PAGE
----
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Governor Scott’s weekly briefing includes update on school COVID testing program

Vermont Statehouse
WAMC/Pat Bradley
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The Vermont Statehouse in Montpelier

Vermont Governor Phil Scott and members of his administration provided a wide-ranging update during his weekly briefing this morning.

For the past few weeks Vermont’s weekly briefing has focused on the new school year and how educators are working to keep students’ in-person return to classes safe in the midst of the pandemic. Education Secretary Dan French said the agency’s current focus is the rollout of the Test To Stay program in schools across the state.

“Test To Stay will be a promising solution to try to minimize the spread in schools while at the same time doing a better job at keeping our students in school. That being said there’s still a lot of moving parts for implementing Test To Stay," said French. "I met with the leadership of the School Nurses’ Association last week and it was one of the points they wanted me to emphasize. It will take some time to implement Test To Stay. Not all districts will be able to move forward as quickly as others and parents and students should be patient as we work through the logistical issues to implement the program.”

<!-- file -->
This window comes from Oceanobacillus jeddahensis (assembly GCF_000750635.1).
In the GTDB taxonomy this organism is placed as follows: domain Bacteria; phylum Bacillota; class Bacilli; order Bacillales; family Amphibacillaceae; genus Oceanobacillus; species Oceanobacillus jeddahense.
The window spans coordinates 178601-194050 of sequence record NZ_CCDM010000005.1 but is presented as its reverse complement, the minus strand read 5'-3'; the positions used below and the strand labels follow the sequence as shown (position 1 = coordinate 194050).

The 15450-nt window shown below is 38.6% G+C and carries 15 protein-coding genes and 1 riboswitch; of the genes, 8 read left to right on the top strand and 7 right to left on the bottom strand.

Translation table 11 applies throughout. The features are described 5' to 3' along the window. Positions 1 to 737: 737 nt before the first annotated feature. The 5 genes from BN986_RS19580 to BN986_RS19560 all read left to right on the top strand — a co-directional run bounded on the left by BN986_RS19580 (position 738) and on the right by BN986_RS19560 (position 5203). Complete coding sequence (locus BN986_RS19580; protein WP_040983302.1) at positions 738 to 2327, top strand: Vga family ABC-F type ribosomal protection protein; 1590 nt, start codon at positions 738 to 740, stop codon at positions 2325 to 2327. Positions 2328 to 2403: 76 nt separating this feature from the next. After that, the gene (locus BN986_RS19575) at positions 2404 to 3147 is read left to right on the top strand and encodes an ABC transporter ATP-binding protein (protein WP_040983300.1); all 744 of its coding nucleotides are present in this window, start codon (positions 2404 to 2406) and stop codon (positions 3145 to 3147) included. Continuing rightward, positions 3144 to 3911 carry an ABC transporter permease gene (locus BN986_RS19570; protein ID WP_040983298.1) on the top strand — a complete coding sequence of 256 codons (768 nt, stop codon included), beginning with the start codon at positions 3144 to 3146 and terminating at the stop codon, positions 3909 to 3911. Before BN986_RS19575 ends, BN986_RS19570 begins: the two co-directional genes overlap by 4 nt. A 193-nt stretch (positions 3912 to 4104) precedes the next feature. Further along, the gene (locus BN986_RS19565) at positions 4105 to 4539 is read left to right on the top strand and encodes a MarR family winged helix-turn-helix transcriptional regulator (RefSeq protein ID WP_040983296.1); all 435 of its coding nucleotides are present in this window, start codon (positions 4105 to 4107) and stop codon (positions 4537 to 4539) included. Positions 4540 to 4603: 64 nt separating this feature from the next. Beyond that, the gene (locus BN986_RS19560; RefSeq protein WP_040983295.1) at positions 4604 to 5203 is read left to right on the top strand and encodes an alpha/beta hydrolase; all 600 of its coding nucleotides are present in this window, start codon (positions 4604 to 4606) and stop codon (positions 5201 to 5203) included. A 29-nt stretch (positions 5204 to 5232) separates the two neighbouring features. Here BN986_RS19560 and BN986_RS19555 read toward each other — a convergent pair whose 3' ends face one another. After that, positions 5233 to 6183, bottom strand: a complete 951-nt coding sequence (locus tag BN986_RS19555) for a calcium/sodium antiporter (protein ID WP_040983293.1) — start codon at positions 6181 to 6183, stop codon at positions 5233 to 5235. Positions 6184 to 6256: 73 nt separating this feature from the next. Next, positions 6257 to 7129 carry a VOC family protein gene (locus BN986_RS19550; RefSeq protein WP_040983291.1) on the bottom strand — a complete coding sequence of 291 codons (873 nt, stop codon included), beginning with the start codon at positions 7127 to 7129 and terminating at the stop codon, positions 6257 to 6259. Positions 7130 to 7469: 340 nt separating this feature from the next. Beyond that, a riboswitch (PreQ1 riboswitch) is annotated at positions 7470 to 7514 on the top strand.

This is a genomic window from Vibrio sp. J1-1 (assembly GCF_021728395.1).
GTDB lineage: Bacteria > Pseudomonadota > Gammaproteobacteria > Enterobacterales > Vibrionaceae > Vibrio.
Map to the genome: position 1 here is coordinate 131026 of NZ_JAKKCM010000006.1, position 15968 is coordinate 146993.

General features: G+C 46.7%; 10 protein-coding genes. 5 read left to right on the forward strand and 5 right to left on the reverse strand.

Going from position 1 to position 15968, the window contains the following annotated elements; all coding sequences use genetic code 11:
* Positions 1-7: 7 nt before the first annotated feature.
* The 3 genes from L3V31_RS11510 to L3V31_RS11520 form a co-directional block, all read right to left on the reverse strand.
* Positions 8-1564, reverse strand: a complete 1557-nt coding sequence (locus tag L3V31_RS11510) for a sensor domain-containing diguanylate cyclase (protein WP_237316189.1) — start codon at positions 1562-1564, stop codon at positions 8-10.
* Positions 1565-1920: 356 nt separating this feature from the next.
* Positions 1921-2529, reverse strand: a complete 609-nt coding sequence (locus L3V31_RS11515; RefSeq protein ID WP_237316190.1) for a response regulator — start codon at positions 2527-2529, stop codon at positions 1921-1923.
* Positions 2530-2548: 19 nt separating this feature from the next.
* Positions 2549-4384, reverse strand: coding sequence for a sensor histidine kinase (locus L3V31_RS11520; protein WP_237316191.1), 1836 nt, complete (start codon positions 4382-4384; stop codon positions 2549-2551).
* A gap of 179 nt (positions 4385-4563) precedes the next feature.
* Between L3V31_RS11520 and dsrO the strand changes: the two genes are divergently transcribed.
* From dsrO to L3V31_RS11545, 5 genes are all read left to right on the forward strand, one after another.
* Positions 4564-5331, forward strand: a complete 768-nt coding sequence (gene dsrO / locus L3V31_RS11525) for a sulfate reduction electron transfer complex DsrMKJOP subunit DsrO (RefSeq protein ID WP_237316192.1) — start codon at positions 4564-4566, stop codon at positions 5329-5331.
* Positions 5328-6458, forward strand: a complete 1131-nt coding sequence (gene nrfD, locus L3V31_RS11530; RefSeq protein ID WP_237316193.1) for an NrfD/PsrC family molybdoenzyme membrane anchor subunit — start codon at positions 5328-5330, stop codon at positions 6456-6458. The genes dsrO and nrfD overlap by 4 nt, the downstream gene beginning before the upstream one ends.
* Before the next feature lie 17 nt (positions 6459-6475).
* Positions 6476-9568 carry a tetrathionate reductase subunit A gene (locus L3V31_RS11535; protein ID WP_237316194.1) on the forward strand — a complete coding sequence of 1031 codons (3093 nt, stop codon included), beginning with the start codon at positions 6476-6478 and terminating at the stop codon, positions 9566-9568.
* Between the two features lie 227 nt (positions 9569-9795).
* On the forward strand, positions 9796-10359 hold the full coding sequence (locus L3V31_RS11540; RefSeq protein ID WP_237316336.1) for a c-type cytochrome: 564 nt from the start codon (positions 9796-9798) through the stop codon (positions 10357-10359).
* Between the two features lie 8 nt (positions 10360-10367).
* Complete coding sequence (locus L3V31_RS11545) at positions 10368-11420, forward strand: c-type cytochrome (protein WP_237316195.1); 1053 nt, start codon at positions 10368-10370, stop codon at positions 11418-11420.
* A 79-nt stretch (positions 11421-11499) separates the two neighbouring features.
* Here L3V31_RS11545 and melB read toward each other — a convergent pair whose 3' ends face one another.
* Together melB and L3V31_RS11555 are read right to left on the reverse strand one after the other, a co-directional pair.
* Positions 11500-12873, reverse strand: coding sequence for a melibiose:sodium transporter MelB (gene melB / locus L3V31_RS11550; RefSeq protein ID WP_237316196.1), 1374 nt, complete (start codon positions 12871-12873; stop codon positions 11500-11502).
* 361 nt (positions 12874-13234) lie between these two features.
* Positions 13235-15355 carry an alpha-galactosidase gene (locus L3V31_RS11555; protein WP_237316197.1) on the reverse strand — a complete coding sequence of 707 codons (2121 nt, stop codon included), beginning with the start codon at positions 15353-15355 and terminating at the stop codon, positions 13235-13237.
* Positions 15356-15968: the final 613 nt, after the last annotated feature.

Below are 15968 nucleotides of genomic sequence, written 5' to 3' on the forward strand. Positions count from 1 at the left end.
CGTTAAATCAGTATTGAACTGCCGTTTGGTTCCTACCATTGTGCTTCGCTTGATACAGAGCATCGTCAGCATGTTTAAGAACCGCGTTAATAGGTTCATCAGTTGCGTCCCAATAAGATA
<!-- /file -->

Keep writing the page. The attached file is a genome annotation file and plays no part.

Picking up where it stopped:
Governor Phil Scott joined the briefing after he wrapped up his biweekly call with the White House and National Governors Association. Scott echoed calls from the CDC director urging people get vaccinations for both COVID-19 and the flu.

“They expect this to be a more severe flu season. After a mild one last year people don’t have the antibodies necessary to ward this off. And she reiterated as well that it’s safe to have a flu shot and a booster at the same time.”

While Canada opened its land border to U.S. travelers in August, the U.S has not reciprocated and the border remains closed to Canadians until at least October 21st. Governor Scott said during the call Washington State Democratic Governor Jay Inslee asked about allowing Canadians to travel into the U.S. Scott said northern border governors were frustrated that the White House simply said they are working on it.

“They’re actually better protected at this point than we are in the states in Canada. So I fail to see where this would be an issue. You know you can fly in from another country as well as from Canada. But that’s not what we need," Scott said. "We need to open the border up to allow for safe travel into our bordering states because they’re part of our economy as well.”

There have been at least three incidents at school athletic events in which racial slurs and taunting have occurred. Last week referees stopped a Burlington girls’ volleyball game because of the vitriol from the stands. Governor Scott said a uniform statewide response is needed to confront the growing racial and homophobic incidents during scholastic sports.

“We can’t tolerate this. This isn’t something that kids should be subjected to and we should stop it in its tracks when it happens." Scott continued, "Having said that I just want to make sure that we’re not encouraging that type of behavior to throw a game so to speak. I mean we just have to be careful on how we implement this and make sure it’s the right solution.”

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